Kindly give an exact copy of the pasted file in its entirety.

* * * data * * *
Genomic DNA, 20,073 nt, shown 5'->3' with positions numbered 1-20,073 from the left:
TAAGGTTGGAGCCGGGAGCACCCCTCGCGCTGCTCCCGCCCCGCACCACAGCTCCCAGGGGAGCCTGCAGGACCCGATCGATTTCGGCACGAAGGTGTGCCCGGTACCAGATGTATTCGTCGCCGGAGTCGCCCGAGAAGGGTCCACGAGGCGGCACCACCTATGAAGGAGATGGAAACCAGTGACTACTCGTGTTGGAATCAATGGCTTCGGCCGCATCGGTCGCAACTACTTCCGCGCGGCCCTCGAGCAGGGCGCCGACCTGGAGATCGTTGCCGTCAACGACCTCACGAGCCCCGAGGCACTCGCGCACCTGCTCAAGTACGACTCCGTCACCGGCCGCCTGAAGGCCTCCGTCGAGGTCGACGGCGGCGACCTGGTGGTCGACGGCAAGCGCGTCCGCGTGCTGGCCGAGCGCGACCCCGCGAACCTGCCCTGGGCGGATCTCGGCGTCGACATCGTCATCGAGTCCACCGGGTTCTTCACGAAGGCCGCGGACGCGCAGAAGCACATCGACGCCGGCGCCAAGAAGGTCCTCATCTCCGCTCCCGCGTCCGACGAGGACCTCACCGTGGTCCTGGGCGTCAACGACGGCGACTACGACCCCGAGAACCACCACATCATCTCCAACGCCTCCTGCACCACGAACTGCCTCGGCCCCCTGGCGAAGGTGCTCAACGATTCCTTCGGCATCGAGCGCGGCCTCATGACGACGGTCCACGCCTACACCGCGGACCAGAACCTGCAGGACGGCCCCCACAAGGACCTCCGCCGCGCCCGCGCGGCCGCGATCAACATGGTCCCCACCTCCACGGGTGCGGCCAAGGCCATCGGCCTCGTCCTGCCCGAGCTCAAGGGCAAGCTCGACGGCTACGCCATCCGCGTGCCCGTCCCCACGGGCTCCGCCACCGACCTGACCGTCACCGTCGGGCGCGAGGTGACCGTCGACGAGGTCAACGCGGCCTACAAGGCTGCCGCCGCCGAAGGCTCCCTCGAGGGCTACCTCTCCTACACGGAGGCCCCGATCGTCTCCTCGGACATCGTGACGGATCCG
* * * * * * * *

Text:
Genomic DNA, 20,073 nt, shown 5'->3' with positions numbered 1-20,073 from the left:
TAAGGTTGGAGCCGGGAGCACCCCTCGCGCTGCTCCCGCCCCGCACCACAGCTCCCAGGGGAGCCTGCAGGACCCGATCGATTTCGGCACGAAGGTGTGCCCGGTACCAGATGTATTCGTCGCCGGAGTCGCCCGAGAAGGGTCCACGAGGCGGCACCACCTATGAAGGAGATGGAAACCAGTGACTACTCGTGTTGGAATCAATGGCTTCGGCCGCATCGGTCGCAACTACTTCCGCGCGGCCCTCGAGCAGGGCGCCGACCTGGAGATCGTTGCCGTCAACGACCTCACGAGCCCCGAGGCACTCGCGCACCTGCTCAAGTACGACTCCGTCACCGGCCGCCTGAAGGCCTCCGTCGAGGTCGACGGCGGCGACCTGGTGGTCGACGGCAAGCGCGTCCGCGTGCTGGCCGAGCGCGACCCCGCGAACCTGCCCTGGGCGGATCTCGGCGTCGACATCGTCATCGAGTCCACCGGGTTCTTCACGAAGGCCGCGGACGCGCAGAAGCACATCGACGCCGGCGCCAAGAAGGTCCTCATCTCCGCTCCCGCGTCCGACGAGGACCTCACCGTGGTCCTGGGCGTCAACGACGGCGACTACGACCCCGAGAACCACCACATCATCTCCAACGCCTCCTGCACCACGAACTGCCTCGGCCCCCTGGCGAAGGTGCTCAACGATTCCTTCGGCATCGAGCGCGGCCTCATGACGACGGTCCACGCCTACACCGCGGACCAGAACCTGCAGGACGGCCCCCACAAGGACCTCCGCCGCGCCCGCGCGGCCGCGATCAACATGGTCCCCACCTCCACGGGTGCGGCCAAGGCCATCGGCCTCGTCCTGCCCGAGCTCAAGGGCAAGCTCGACGGCTACGCCATCCGCGTGCCCGTCCCCACGGGCTCCGCCACCGACCTGACCGTCACCGTCGGGCGCGAGGTGACCGTCGACGAGGTCAACGCGGCCTACAAGGCTGCCGCCGCCGAAGGCTCCCTCGAGGGCTACCTCTCCTACACGGAGGCCCCGATCGTCTCCTCGGACATCGTGACGGATCCG